Pingpong prowess


Parker Rezner

Two members of the club begin an intense table tennis match

Parker Rezner, Assistant Lifestyle Editor

Table tennis, also known as pingpong, is a sport known and beloved by all. The mere sight of a table and paddles at any social event is enough to instigate banter, especially if you are lucky enough to be the winner.

John Weber, with others, took this idea further than an activity at social events or an intramural sport, and decided a year ago to establish the Table Tennis Club. In a game that requires excellent hand skills, there was legwork to be done to get this club started.

“There was a lot of interest for the intramural table tennis league that was going on in Fall 2020. I just kind of realized that this could be an actual club, and so I just started going through the process of filling out paperwork, getting all of these leaders together to fill out the executive team, and ended up getting it going. I’d say one of the biggest challenges was just retaining people. We have people of all different skill levels playing. So we have people that have been playing for ten plus years, but then we also have people who are just picking it up and may be a little discouraged when they see people that are a little higher skill level so trying to keep the fun atmosphere but also the competitive atmosphere has been a challenge, but I think we got a good group so far,” said Weber.

For many of the players having just an intramural team did not give them enough playing time to fill their hunger for the game. A change had to be made.

“Yeah, we were doing intramurals, I mean it was fun, but didn’t really give us as much playing time as we wanted. So, we decided to make it a regular thing and we play twice a week now,” added board member of the club Cameron Hyatt.

Of course, honing your table tennis skills can happen anywhere, as long you have a paddle and ball at your disposal. However, this club provides these pingpong advocates more than they could ever get from individual practice.

“We kinda play games that allow people to hop on a team, and then you’d play a point, rotate out, play a point, rotate out. So it’s a little bit more consistent than sitting around watching games getting played. We have King of the Court, a game called 31 where it’s basically you play a point with extra rulings, and we also just started a club league where you get consistent match play with people in the club,” said Weber.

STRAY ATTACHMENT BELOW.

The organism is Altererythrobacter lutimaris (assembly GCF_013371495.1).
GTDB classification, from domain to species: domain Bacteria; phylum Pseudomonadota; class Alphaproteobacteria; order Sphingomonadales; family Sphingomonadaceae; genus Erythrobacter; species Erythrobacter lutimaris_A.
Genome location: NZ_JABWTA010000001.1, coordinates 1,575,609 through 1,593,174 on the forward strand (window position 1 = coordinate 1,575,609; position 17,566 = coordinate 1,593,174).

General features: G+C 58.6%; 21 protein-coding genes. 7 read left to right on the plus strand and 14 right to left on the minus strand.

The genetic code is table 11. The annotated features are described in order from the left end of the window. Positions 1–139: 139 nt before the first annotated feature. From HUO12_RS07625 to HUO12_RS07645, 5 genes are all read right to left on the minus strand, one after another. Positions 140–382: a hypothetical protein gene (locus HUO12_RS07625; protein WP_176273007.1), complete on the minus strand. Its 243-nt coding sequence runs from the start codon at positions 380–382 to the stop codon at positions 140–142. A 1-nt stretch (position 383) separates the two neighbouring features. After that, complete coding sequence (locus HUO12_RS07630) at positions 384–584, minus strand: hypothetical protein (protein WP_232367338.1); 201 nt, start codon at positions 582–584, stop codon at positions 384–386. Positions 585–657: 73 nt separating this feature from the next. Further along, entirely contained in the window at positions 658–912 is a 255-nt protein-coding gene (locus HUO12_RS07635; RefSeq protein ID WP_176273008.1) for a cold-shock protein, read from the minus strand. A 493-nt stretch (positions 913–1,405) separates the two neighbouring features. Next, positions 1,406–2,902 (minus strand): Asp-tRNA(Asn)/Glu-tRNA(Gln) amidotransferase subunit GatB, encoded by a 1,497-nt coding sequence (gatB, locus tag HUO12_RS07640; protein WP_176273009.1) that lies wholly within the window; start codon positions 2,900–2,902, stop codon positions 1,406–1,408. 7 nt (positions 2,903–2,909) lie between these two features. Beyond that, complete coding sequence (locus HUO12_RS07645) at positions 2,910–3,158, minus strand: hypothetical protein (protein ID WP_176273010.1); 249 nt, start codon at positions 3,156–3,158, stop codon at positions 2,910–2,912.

Besides being a competitive sport that requires skill and agility, team members are also there for the commoratory, the connection, and community. 

“We got some great guys here, and we all like to have fun with each other. Sometimes, we goof around and other times we’re pretty serious and we can get competitive, but we all have a great time with each other. We like to support each other, and point out things that maybe we can work on or things we’re doing well, it’s a great community. I mean we’re here to have fun but we also want to become better players, and we’ve seen a lot of development from the guys as the year has gone on,” said Hyatt.

The Table Tennis Club took the opportunity to enhance an interest here on campus, and spiked it like you would a weak backhand return. With an inter-club league already established and a strong culture being built, the sky’s the limit for these table tennis titans.

The middle of a long volley between two competitors (Parker Rezner)